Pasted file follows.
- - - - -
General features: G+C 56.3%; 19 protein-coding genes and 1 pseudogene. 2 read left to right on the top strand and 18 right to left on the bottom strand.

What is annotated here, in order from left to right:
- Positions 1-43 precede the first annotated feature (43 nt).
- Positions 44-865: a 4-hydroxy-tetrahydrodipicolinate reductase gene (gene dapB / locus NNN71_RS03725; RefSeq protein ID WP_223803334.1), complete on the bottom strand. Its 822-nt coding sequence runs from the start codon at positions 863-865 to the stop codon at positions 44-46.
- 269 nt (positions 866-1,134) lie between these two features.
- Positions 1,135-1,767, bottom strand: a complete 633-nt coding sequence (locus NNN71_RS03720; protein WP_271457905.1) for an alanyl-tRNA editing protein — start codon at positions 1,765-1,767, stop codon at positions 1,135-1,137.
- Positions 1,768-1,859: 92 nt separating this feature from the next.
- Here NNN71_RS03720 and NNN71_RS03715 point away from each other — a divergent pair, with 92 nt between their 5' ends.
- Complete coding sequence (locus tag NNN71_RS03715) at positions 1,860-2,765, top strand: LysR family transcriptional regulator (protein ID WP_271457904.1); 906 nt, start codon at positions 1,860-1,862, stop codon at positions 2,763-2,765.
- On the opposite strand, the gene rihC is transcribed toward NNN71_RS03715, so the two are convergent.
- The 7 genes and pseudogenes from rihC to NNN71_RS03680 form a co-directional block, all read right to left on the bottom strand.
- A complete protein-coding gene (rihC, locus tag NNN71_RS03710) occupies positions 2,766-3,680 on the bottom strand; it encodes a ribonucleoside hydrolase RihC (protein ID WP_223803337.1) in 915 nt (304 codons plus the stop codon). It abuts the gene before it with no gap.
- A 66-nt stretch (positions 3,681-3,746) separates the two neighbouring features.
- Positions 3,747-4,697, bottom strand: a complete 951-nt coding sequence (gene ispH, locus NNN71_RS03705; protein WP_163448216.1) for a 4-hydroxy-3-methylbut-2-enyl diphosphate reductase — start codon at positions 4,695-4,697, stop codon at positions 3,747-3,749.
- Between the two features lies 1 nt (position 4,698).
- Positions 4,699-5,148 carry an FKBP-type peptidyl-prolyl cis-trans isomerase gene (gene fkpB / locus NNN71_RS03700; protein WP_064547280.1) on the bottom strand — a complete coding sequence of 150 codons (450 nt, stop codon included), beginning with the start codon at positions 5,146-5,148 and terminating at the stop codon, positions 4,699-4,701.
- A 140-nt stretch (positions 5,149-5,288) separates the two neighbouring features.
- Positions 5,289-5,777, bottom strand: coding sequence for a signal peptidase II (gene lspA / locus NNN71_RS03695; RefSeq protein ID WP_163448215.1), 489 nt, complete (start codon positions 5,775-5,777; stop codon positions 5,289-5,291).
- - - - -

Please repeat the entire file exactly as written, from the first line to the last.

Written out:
General features: G+C 56.3%; 19 protein-coding genes and 1 pseudogene. 2 read left to right on the top strand and 18 right to left on the bottom strand.

What is annotated here, in order from left to right:
- Positions 1-43 precede the first annotated feature (43 nt).
- Positions 44-865: a 4-hydroxy-tetrahydrodipicolinate reductase gene (gene dapB / locus NNN71_RS03725; RefSeq protein ID WP_223803334.1), complete on the bottom strand. Its 822-nt coding sequence runs from the start codon at positions 863-865 to the stop codon at positions 44-46.
- 269 nt (positions 866-1,134) lie between these two features.
- Positions 1,135-1,767, bottom strand: a complete 633-nt coding sequence (locus NNN71_RS03720; protein WP_271457905.1) for an alanyl-tRNA editing protein — start codon at positions 1,765-1,767, stop codon at positions 1,135-1,137.
- Positions 1,768-1,859: 92 nt separating this feature from the next.
- Here NNN71_RS03720 and NNN71_RS03715 point away from each other — a divergent pair, with 92 nt between their 5' ends.
- Complete coding sequence (locus tag NNN71_RS03715) at positions 1,860-2,765, top strand: LysR family transcriptional regulator (protein ID WP_271457904.1); 906 nt, start codon at positions 1,860-1,862, stop codon at positions 2,763-2,765.
- On the opposite strand, the gene rihC is transcribed toward NNN71_RS03715, so the two are convergent.
- The 7 genes and pseudogenes from rihC to NNN71_RS03680 form a co-directional block, all read right to left on the bottom strand.
- A complete protein-coding gene (rihC, locus tag NNN71_RS03710) occupies positions 2,766-3,680 on the bottom strand; it encodes a ribonucleoside hydrolase RihC (protein ID WP_223803337.1) in 915 nt (304 codons plus the stop codon). It abuts the gene before it with no gap.
- A 66-nt stretch (positions 3,681-3,746) separates the two neighbouring features.
- Positions 3,747-4,697, bottom strand: a complete 951-nt coding sequence (gene ispH, locus NNN71_RS03705; protein WP_163448216.1) for a 4-hydroxy-3-methylbut-2-enyl diphosphate reductase — start codon at positions 4,695-4,697, stop codon at positions 3,747-3,749.
- Between the two features lies 1 nt (position 4,698).
- Positions 4,699-5,148 carry an FKBP-type peptidyl-prolyl cis-trans isomerase gene (gene fkpB / locus NNN71_RS03700; protein WP_064547280.1) on the bottom strand — a complete coding sequence of 150 codons (450 nt, stop codon included), beginning with the start codon at positions 5,146-5,148 and terminating at the stop codon, positions 4,699-4,701.
- A 140-nt stretch (positions 5,149-5,288) separates the two neighbouring features.
- Positions 5,289-5,777, bottom strand: coding sequence for a signal peptidase II (gene lspA / locus NNN71_RS03695; RefSeq protein ID WP_163448215.1), 489 nt, complete (start codon positions 5,775-5,777; stop codon positions 5,289-5,291).